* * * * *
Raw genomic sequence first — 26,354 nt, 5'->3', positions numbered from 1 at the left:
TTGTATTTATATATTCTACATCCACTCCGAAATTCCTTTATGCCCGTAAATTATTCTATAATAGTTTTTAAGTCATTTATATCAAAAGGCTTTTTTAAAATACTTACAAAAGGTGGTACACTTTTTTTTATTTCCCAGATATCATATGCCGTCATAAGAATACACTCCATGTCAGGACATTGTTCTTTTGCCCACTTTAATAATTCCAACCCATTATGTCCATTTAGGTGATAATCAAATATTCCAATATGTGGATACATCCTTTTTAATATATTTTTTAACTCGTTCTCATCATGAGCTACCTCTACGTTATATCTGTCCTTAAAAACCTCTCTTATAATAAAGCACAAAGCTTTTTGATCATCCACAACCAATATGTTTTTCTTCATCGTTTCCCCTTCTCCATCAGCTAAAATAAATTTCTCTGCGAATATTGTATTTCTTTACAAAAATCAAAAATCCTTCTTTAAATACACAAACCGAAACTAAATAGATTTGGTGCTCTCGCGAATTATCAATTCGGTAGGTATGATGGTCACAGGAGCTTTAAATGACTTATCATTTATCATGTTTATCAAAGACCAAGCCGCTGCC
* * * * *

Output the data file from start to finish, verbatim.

Raw genomic sequence first — 26,354 nt, 5'->3', positions numbered from 1 at the left:
TTGTATTTATATATTCTACATCCACTCCGAAATTCCTTTATGCCCGTAAATTATTCTATAATAGTTTTTAAGTCATTTATATCAAAAGGCTTTTTTAAAATACTTACAAAAGGTGGTACACTTTTTTTTATTTCCCAGATATCATATGCCGTCATAAGAATACACTCCATGTCAGGACATTGTTCTTTTGCCCACTTTAATAATTCCAACCCATTATGTCCATTTAGGTGATAATCAAATATTCCAATATGTGGATACATCCTTTTTAATATATTTTTTAACTCGTTCTCATCATGAGCTACCTCTACGTTATATCTGTCCTTAAAAACCTCTCTTATAATAAAGCACAAAGCTTTTTGATCATCCACAACCAATATGTTTTTCTTCATCGTTTCCCCTTCTCCATCAGCTAAAATAAATTTCTCTGCGAATATTGTATTTCTTTACAAAAATCAAAAATCCTTCTTTAAATACACAAACCGAAACTAAATAGATTTGGTGCTCTCGCGAATTATCAATTCGGTAGGTATGATGGTCACAGGAGCTTTAAATGACTTATCATTTATCATGTTTATCAAAGACCAAGCCGCTGCC